I don’t like to be late. It wasn’t always like this. Earlier in life, I would pack my day tight with events, meetings, all the things to which I said, “yes.” Believing I had all the time in the world, and with lots of optimism and hope, I thought my schedule would flow along unencumbered. Eventually when the consistent domino effect of a late meetings and traffic delays grew to be unmanageable, I knew I had to make a change. Little by little I was able to add a time buffer to make sure there was margin in life. Margin is, after all, the bumper pad of life’s bowling alley.
For as much as I add a great deal of margin, the truth is: life happens when you are trying to stay on schedule, and sometimes there isn’t a blessed thing you can do about it. Such was my morning.
It was a litany of simply daily chores: the cat needed yet another scoop of food before starvation set in. My crutch-bound spouse asked for help, the dogs wanted another trip outside, the iron stopped working, the vitamin lid fell on the floor and rolled under a fur-lined bookshelf. My body started to tense. It was in this moment my husband graciously reminded me to “calm down,” to which I responded through gritted teeth, “no one ever calmed down by being told to calm down” and by the time I was ready to leave the house, my brain was rattled. I jumped into Fiona, my mango Dodge Journey and sped off – only to realize a mile down the road I had left my phone at home.
My phone eventually in my hand, I breathed a sigh of relief realizing I was actually only a few minutes past my desired departure time. “Oh I can make that up, no problem.” I thought…as an old farm truck pulled slowly out in front of the Journey, and continued that pace for 15 miles. Two lanes. 40 mpg. 15 miles. No available passing lanes. It was at this time I surrendered and took a big breath. Actually, I took several. Sometimes the Universe offers an opportunity to slow the “journey” down.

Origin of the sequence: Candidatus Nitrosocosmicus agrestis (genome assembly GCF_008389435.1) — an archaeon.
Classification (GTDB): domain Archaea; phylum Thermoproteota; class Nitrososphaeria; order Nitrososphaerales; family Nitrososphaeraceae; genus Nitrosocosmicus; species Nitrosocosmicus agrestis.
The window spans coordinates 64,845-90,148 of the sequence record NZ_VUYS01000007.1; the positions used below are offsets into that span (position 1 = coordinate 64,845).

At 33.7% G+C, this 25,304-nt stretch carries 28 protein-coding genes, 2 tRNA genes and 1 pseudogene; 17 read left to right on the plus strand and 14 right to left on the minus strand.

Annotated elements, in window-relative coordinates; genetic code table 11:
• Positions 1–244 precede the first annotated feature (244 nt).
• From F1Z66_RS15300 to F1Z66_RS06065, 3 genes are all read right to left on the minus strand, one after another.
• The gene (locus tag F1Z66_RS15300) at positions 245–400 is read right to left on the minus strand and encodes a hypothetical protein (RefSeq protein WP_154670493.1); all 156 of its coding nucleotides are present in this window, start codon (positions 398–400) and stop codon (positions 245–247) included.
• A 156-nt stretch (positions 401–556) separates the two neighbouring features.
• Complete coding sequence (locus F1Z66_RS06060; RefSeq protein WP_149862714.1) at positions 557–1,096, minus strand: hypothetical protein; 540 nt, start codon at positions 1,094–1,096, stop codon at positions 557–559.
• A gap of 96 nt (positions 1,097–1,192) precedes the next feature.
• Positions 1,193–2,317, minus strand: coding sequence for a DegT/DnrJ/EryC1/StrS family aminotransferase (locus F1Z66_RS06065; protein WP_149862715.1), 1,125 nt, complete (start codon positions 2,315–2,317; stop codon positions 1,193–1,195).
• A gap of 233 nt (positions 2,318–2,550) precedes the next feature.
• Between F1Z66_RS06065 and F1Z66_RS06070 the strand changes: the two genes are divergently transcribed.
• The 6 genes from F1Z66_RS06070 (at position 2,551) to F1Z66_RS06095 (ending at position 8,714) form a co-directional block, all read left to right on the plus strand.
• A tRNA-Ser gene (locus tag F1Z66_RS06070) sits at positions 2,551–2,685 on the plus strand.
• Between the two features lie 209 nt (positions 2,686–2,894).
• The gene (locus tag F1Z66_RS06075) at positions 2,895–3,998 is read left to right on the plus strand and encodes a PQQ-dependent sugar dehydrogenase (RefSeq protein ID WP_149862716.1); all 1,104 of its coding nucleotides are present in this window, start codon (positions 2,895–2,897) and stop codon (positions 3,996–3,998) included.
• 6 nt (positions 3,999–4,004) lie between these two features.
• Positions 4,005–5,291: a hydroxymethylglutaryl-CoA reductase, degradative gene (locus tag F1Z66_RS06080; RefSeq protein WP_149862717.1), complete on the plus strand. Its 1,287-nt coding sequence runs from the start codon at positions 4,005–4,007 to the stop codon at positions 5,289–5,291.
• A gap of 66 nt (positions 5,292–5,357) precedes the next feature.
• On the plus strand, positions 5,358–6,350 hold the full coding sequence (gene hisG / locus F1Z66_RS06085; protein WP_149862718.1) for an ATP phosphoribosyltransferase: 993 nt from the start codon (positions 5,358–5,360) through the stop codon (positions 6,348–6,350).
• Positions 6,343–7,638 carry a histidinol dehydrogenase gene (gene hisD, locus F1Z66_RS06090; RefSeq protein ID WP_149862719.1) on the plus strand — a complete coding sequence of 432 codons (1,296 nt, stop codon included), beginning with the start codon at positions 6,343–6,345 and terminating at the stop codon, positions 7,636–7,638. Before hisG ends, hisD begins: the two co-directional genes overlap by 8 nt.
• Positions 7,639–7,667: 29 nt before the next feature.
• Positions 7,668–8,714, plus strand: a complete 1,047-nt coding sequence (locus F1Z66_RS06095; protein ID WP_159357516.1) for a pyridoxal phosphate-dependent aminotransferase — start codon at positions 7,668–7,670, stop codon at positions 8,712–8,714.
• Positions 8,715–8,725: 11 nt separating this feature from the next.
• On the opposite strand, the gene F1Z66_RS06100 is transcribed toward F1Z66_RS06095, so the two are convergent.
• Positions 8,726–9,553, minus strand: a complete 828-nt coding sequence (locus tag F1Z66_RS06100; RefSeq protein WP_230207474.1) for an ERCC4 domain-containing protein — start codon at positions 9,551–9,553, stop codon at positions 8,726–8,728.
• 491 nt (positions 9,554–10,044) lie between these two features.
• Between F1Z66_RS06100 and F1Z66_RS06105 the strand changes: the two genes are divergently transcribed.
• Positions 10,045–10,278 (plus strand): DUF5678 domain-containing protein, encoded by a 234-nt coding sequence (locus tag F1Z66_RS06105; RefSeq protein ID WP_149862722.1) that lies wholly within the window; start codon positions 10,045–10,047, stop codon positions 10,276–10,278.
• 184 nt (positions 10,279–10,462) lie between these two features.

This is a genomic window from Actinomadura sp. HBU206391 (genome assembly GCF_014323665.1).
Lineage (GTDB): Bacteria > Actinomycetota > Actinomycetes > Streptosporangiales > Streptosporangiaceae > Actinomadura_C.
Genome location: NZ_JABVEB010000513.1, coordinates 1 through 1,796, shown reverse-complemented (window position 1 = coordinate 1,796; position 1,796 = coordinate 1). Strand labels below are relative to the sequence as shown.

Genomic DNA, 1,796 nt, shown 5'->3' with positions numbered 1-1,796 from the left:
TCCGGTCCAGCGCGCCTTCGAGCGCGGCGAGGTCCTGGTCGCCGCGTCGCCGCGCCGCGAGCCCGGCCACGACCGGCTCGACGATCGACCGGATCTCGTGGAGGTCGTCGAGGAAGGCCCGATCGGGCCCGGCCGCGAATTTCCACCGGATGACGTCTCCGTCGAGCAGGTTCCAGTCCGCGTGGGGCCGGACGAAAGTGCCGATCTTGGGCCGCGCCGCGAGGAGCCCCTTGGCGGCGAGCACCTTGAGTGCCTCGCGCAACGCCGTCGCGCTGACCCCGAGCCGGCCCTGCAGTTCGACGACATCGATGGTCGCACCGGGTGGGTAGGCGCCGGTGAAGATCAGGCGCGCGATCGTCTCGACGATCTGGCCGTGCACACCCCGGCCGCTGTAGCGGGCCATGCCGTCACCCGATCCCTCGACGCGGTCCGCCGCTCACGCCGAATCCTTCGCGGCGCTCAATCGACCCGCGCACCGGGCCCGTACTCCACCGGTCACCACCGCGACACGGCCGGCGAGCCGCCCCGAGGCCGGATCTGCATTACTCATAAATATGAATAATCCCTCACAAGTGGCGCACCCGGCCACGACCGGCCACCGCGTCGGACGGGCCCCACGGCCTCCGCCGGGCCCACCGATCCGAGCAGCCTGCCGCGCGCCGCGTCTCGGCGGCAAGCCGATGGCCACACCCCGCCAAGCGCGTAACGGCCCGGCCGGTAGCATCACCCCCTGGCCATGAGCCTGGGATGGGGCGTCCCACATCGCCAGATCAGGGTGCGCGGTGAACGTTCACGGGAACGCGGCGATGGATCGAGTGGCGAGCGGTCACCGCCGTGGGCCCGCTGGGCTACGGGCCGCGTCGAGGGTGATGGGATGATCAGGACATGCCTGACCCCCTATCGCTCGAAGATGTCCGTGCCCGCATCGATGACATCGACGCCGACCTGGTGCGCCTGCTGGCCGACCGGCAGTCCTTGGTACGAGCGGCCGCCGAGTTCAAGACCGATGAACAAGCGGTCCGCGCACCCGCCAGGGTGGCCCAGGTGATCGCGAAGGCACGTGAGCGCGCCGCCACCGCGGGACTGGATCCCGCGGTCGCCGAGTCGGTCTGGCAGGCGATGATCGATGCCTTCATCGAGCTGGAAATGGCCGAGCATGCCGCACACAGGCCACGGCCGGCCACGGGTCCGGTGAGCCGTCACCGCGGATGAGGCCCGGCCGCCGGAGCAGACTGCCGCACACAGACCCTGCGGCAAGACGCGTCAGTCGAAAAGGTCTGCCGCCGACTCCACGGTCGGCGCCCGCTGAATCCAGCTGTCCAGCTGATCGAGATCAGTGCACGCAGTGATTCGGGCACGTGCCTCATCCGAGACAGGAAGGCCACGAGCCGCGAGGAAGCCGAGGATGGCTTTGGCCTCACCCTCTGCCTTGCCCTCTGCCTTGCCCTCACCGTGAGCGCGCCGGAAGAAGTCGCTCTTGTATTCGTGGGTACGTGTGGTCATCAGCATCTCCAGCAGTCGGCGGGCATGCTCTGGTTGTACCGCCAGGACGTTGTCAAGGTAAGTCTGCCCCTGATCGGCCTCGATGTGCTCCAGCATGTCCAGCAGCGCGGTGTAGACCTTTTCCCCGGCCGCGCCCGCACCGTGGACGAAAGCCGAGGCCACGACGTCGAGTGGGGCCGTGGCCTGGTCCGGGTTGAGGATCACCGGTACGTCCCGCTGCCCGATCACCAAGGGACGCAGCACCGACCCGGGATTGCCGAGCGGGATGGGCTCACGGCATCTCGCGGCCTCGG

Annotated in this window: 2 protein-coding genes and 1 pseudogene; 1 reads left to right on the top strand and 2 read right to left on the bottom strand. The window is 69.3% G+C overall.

Perhaps I might have taken a few deep breaths earlier in the morning.
Our body does what our minds tell it to do. Each seemingly small, unexpected request piled on top of another. My mind screeched, “I am gonna be late,” and my body followed its direction by not only constricting my gut and throat muscles, it also disrupted brain-cell communication. Had I been able to take a deep breath while pouring the cat food, or had gone outside with the dogs and taken a 30 second deep breath of fresh morning air sufficient brain connections would have been made to allow memory to remind me of all that I needed to take to work. I might not have forgotten my phone and could have been on my way long before the farm truck came lumbering down the road.
Instead the Universe offered me yet another lesson in slowing down and breathing.
Taking a breath during times of stress is like keeping your bowling ball out of the gutter. Those bumper pads of breath and margin allow you to maintain a straight path in your day instead of slamming into the stress gutter and watching the ball bounce its way down the road to nothingness. Offering ourselves a few extra minutes and taking a breath are both ways to add margin into our lives.
This week consider: Do you know how your body feels on those days when it is sailing down the gutter to a stressed response? How can you “pad” your day with margin? Remember to take a few moments and journal your experience.
Take a breath,
NEWS: There are many new and exciting events planned for these next months to increase our resiliency. Here is one: The class Sacred Connection meets two times a month starting in October. It is an excellent way within community, to explore practices that help you connect with your own deep soul, others and the divine. Applications are being accepted. https://www.christoscenter.org/sacred-connections/
Pilgrimage to the isle of Iona, in Scotland. I am so excited to pre-announce an upcoming pilgrimage to Iona for the summer of 2020. More details to come. Consider joining us. It will be an amazing and reflective experience.